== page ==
Last year, NBA Commissioner Adam Silver gave Mavericks owner Mark Cuban a mulligan. This year, Silver fined Cuban more than a half a million.
The NBA has announced that Silver has fined Cuban $600,000 for his latest round of comments admitting to a tanking campaign lasting more than a year. Cuban admitted to tanking a year ago, but Silver pretended that Cuban didn’t. This time around, there was no way to ignore it.
From the perspective of a league desperate to ensure the integrity of its games (especially with legalized gambling on the horizon), a fine isn’t enough — no matter how big it is — when someone brazenly admits to giving in to the obvious temptation to enhance draft position. Silver should have taken a draft pick from Cuban, ideally the first-rounder that he has been trying to enhance via tanking.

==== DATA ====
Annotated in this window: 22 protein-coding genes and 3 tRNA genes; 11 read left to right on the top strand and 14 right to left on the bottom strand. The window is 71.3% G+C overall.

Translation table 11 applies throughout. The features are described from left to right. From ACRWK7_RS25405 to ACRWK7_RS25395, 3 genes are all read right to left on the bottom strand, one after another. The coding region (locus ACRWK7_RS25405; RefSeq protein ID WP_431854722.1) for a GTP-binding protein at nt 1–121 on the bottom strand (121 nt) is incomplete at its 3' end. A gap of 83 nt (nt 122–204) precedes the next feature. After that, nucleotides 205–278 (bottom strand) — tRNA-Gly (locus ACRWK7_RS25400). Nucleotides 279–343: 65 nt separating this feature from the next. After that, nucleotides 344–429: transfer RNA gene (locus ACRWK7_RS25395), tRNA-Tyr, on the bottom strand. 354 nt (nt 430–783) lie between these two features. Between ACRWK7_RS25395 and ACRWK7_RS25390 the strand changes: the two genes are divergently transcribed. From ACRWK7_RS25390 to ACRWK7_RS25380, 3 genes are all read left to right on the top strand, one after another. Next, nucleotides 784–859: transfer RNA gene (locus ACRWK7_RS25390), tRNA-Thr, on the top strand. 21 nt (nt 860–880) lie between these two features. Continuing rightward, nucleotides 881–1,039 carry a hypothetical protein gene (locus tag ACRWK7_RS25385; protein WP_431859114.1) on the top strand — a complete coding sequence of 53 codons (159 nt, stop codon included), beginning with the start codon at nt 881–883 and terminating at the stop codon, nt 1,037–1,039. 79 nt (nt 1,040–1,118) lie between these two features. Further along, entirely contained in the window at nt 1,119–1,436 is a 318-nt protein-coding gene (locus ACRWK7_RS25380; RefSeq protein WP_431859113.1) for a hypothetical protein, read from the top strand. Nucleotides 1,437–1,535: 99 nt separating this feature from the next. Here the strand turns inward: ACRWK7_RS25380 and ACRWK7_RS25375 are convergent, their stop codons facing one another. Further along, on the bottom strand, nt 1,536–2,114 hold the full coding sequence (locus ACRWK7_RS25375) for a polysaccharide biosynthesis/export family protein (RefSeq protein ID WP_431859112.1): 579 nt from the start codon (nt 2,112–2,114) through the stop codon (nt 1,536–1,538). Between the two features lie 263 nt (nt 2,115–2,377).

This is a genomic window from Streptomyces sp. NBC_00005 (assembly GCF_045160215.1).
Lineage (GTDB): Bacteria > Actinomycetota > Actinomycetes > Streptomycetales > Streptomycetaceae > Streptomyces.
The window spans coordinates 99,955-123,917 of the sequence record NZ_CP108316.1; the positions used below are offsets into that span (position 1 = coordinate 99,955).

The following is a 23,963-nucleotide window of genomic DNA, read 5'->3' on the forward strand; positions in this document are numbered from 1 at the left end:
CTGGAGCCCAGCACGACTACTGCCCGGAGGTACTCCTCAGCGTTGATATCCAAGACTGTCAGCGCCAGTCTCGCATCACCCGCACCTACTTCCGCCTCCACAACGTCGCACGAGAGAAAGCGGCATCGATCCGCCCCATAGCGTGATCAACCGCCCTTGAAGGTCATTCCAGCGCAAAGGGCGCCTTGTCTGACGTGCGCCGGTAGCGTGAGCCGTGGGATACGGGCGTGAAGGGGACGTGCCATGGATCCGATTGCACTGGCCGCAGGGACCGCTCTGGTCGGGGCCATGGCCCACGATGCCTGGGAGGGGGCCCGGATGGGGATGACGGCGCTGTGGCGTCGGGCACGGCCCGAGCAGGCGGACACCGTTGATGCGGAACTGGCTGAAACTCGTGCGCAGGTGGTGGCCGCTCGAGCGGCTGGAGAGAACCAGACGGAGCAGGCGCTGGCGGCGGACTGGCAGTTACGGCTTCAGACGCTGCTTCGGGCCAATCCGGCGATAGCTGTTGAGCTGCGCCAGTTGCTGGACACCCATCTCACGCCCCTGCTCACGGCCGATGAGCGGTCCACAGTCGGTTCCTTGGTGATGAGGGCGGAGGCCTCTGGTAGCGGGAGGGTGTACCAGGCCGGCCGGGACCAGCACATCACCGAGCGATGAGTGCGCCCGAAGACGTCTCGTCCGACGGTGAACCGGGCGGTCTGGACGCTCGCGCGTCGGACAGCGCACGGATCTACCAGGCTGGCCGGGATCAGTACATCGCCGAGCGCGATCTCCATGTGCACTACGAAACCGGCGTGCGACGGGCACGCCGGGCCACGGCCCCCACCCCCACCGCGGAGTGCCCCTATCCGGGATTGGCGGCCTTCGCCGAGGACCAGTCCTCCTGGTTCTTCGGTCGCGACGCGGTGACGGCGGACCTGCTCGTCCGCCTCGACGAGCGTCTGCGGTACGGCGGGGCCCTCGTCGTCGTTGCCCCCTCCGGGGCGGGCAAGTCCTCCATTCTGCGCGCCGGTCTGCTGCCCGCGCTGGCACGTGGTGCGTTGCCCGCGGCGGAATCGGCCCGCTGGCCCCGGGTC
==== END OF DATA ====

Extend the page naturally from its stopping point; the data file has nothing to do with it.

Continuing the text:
It won’t stop tanking, or remove the temptation to do so, in the NBA or any other sport. Far more importantly for the NBA, it will make it clear to Cuban and all other owners that, if they’re going to tank, they’d better make sure they don’t admit it.
The smart approach, albeit an untruthful one, would be to react the same way Giants co-owner John Mara did when confronted with the obvious reality that benching Eli Manning for Geno Smith was aimed at turning a lost season into a prime draft pick.
“That’s complete b—s—,” Mara said. “We would never do that.”
Sure you would, John. Because you did. But you’d never admit to it. And, unlike Cuban, you definitely wouldn’t admit to it twice.